The launching of this ambitious project will be celebrated on May 16 (Terkel’s birthday) at the American Writers Museum in Chicago, and followed by similar events at the Library of Congress (July 2) and the British Library (as part of its September Season of Sound celebrations). The imaginative possibilities for this archive were signaled last January when the Kronos Quartet, a favorite of Terkel’s, performed Glorious Mahalia, a new composition by Stacy Garrop dedicated to Mahalia Jackson, another favorite to whom he was particularly close, using words from their radio conversations. The archive is also beginning a podcast series called Bughouse Square, hosted by the young African-American scholar and poet Eve Ewing, which explores themes treated in the broadcasts.

The themes of the interviews were broad, and Terkel’s energy in pursuing them was impressive. In his exploration of racial problems, he went to South Africa and with the help of his friend Nadine Gordimer surreptitiously taped Albert Lutuli, the Nobel Peace Prize winner who was under house arrest. He took advantage of a trip to Italy, where he received an award, to interview Federico Fellini. He also lugged his clumsy big tape recorder to California to interview César Chávez and to Selma to cover the protests there.

Now that the books and the radio programs can be compared, they show different and paradoxical rationales. The books deliberately avoid interviews with celebrities. Terkel wanted to talk with “ordinary people”—to show that there are no ordinary people. They are most successful when they discover profundities under the superficial appearance of anyone you might meet on the street. These should be matters of general concern.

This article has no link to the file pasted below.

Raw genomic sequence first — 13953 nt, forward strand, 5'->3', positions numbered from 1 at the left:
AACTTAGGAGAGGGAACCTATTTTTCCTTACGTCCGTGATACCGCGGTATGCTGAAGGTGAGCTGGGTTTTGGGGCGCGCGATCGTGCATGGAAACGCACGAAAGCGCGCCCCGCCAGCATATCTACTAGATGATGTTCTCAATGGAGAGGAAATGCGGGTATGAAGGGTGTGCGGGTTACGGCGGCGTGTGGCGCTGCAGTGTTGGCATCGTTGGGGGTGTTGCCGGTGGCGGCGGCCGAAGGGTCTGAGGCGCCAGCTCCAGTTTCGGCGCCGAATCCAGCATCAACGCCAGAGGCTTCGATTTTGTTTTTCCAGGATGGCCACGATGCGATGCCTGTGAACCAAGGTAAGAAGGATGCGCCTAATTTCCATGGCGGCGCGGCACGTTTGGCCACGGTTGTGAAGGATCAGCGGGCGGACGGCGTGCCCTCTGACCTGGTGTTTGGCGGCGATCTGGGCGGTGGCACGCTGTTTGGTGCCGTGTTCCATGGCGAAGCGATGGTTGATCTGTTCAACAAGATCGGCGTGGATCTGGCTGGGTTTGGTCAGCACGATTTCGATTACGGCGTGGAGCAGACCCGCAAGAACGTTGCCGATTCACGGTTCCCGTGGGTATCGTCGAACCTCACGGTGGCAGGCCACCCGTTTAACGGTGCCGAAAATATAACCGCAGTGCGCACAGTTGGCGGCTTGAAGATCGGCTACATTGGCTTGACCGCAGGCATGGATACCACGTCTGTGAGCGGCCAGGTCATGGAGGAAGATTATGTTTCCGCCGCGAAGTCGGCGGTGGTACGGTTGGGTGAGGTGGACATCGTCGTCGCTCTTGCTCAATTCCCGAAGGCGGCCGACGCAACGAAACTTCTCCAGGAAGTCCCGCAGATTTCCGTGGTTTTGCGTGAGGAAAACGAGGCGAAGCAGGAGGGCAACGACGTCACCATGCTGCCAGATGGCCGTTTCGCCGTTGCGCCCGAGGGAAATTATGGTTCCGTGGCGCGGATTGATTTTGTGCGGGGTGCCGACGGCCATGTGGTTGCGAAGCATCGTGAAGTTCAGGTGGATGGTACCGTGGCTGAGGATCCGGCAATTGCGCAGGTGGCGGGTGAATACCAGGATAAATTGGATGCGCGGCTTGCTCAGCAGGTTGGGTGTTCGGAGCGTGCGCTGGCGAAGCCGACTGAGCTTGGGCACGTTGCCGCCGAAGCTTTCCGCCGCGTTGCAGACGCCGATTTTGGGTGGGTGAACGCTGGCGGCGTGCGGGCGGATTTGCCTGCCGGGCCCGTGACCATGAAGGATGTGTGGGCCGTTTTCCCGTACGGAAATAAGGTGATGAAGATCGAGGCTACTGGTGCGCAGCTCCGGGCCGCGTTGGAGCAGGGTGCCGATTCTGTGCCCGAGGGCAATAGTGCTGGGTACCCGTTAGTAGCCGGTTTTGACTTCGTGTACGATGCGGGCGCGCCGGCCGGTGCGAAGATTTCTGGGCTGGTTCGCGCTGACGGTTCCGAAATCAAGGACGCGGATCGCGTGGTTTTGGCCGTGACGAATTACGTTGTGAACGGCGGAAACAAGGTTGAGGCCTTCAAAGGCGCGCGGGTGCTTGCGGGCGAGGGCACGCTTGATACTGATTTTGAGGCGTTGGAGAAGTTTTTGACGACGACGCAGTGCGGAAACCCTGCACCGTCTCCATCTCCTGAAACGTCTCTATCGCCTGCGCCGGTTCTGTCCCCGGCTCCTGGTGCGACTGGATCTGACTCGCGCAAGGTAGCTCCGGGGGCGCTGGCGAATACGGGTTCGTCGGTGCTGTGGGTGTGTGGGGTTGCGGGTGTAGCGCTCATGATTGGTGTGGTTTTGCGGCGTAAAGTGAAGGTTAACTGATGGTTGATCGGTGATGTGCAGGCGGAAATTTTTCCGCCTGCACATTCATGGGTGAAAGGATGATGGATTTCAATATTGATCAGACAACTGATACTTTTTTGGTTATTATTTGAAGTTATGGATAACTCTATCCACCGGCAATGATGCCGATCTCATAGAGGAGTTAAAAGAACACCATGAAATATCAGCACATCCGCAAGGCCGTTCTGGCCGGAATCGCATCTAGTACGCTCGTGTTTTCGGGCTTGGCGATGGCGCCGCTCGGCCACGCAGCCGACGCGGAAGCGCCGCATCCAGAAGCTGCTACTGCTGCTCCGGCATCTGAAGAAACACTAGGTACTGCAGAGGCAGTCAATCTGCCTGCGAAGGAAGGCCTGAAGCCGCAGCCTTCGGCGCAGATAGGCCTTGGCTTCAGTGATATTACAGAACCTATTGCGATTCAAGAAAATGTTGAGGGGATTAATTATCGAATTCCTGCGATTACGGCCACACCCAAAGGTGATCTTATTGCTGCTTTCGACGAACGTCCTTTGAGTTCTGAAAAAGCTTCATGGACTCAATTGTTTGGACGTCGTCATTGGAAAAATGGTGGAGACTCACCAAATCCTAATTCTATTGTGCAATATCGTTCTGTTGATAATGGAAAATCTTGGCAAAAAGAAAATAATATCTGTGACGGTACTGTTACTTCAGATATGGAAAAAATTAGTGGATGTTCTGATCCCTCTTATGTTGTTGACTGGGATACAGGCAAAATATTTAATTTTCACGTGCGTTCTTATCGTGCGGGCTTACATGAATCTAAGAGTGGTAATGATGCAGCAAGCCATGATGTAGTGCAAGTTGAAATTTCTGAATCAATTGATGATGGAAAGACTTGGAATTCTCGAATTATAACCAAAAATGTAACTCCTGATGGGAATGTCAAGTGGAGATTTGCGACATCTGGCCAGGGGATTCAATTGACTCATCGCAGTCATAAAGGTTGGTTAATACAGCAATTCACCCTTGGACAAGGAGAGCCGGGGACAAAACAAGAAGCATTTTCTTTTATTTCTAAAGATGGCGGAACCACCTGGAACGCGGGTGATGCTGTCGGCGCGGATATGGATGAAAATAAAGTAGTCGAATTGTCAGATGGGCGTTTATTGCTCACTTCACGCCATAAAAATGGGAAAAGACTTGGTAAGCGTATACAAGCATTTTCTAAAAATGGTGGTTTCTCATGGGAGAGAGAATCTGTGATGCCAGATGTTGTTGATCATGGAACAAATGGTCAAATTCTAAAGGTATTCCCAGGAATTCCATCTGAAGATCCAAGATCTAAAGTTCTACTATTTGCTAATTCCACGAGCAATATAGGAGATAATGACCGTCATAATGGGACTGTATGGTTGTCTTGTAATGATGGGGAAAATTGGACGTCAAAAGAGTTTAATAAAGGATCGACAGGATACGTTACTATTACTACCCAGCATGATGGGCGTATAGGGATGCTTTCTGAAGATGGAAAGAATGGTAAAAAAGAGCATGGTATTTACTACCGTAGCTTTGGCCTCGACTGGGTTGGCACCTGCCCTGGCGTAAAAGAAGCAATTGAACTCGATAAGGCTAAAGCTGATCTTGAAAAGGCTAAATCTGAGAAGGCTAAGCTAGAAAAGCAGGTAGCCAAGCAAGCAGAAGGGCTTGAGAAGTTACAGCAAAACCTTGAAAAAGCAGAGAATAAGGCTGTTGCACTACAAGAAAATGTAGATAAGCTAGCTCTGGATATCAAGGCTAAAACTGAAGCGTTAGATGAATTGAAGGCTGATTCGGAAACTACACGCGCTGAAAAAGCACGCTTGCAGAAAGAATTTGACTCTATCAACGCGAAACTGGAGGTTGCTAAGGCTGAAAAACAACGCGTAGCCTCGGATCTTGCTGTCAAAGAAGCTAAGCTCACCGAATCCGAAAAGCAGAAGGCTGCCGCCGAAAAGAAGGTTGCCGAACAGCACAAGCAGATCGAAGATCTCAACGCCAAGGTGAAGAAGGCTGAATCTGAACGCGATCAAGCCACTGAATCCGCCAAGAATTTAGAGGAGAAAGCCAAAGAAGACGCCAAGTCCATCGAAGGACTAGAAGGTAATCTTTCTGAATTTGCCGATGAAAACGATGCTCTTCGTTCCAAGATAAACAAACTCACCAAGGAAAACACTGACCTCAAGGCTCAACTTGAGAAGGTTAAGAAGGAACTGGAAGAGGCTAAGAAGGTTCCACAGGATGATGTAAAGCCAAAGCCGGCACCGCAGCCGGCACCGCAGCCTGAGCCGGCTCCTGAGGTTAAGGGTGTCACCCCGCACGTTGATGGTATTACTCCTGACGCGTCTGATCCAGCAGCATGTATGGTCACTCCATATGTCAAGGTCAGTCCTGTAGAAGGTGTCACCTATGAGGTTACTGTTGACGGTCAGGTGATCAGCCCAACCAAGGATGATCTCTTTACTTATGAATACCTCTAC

The radio programs, by contrast, despite his occasional trips, dealt mainly with people of extraordinary abilities or achievements, and especially with show business eminences, whether in music, theater, literature, or other arts. Chicago has its own famous acting, singing, and writing accomplishments, but it is also a crossroads where famous people came to perform—and Studs dearly loved a performance. His politics made him celebrate noncelebrities, but his heart always tugged him toward the footlights.

When the eight-year-old Studs came to Chicago, the first people he met were tenants of the boardinghouse his mother ran. The first people who fascinated him outside his home were the soapbox orators at nearby Washington Square, known dismissively as Bughouse Square (that is, Nuthouse Square). He looked up to the nuts on display, and he meant to join them. In the 1930s, socialists proudly wore the color red. It became a trademark for Terkel for the rest of his life. He wore red-checked shirts, often with a red tie or scarf or socks. During the two years he was on a television sitcom about a diner called Stud’s Place, the round tables in the diner had red-checked tablecloths. In 1951 the show fell victim to a McCarthyite blacklisting of Studs and his lead singer, Win Stracke (they called themselves “the Chicago Two,” after contemporary designations like “the Harrisburg Seven”).